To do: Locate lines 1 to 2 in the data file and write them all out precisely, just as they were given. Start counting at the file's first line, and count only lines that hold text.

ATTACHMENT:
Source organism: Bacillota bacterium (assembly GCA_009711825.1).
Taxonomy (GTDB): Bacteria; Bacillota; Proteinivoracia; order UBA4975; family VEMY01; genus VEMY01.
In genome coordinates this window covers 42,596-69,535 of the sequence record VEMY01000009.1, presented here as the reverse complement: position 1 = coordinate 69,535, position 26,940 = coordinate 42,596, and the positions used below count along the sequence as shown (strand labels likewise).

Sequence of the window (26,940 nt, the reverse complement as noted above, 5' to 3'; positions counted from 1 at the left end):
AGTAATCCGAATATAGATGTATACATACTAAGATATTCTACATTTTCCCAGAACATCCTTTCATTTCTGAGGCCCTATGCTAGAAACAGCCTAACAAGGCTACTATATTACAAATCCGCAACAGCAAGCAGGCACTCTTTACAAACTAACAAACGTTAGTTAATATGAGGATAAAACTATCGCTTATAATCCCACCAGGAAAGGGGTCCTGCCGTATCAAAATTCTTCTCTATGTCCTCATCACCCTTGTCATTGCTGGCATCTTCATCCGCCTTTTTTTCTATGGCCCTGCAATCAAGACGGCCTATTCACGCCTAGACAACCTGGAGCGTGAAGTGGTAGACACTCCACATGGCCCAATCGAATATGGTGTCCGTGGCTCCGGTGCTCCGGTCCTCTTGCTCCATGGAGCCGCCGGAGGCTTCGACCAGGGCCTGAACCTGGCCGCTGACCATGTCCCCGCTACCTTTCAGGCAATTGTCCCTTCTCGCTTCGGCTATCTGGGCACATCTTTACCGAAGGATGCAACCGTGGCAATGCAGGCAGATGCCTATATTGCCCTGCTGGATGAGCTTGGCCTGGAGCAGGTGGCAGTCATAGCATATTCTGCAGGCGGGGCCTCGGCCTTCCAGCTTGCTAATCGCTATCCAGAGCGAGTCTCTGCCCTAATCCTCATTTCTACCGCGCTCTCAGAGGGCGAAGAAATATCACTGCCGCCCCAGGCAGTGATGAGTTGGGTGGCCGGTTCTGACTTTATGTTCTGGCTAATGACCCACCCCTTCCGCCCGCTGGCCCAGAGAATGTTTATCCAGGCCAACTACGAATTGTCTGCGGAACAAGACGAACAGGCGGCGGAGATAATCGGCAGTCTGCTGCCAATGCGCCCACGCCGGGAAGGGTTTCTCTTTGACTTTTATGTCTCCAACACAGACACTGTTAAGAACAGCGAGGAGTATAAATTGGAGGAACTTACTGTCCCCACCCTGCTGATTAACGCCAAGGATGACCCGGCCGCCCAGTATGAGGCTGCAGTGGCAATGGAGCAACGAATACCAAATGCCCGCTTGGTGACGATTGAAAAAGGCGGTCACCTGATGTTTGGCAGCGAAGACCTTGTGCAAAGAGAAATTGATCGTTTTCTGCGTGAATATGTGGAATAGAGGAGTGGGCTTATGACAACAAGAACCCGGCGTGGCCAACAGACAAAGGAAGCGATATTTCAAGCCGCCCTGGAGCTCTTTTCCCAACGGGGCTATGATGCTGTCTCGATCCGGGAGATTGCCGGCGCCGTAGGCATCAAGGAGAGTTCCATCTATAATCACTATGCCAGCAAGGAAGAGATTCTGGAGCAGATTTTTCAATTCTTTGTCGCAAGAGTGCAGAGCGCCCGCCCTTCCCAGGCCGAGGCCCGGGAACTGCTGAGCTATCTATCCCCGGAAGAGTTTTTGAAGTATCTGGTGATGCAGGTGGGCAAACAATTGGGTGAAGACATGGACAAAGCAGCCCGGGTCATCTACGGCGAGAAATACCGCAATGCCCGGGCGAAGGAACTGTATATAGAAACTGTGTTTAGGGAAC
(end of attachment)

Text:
Source organism: Bacillota bacterium (assembly GCA_009711825.1).
Taxonomy (GTDB): Bacteria; Bacillota; Proteinivoracia; order UBA4975; family VEMY01; genus VEMY01.